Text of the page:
9. Vin says:

    I assume that if this project were to occur, the viaduct on Hamilton would be removed and converted into a boulevard. Leaving it there would make no sense.

    The problem with removing the 3rd Ave. viaduct, however, is that the BQE is such a major truck route. So, the resulting “boulevard” would not be some beautiful stretch of roadway that is friendly to pedestrians and bicyclists. It would be choked with big, ugly, noisy, gasoline-spewing trucks. The only way to make 3rd Ave. into a West St.-style boulevard would be tunneling under it. As this would probably be insanely expensive, it seems that leaving the 3rd. Ave viaduct in place is the only realistic option. Unfortunate, but every aspect of the city cannot be perfect.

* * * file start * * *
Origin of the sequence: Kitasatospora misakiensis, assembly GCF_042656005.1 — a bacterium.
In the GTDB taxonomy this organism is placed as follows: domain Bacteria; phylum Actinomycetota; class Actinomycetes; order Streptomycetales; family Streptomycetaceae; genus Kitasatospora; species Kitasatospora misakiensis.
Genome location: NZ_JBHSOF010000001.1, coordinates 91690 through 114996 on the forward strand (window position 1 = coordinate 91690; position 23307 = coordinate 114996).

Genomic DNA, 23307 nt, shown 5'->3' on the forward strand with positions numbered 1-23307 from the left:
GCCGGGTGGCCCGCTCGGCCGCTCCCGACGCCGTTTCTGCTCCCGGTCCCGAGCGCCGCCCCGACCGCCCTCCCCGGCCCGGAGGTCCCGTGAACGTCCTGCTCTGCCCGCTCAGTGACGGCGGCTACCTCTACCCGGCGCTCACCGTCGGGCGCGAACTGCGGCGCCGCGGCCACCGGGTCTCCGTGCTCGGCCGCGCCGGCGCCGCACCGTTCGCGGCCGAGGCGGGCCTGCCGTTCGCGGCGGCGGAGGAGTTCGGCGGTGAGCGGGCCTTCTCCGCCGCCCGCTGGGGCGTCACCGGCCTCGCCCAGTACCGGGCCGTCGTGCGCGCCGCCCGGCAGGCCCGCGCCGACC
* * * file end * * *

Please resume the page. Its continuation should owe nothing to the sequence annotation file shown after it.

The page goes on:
10. BrooklynBus says:

    I like the idea about separating the local and through traffic. If people are worried about increasing capacity, the tunnel could be built with only one lane in each direction and a breakdown lane in the middle or make it reversible. (Another option is that it could also be for trucks only.) I’m suggesting this because it would be slightly cheaper and from what I’ve seen only about half the traffic is through traffic.

    But I have a big question about the feasibilty of even building such a tunnel. I can already hear the bownstoners already complaining about the excess vibrations that are destroying their precious buildings.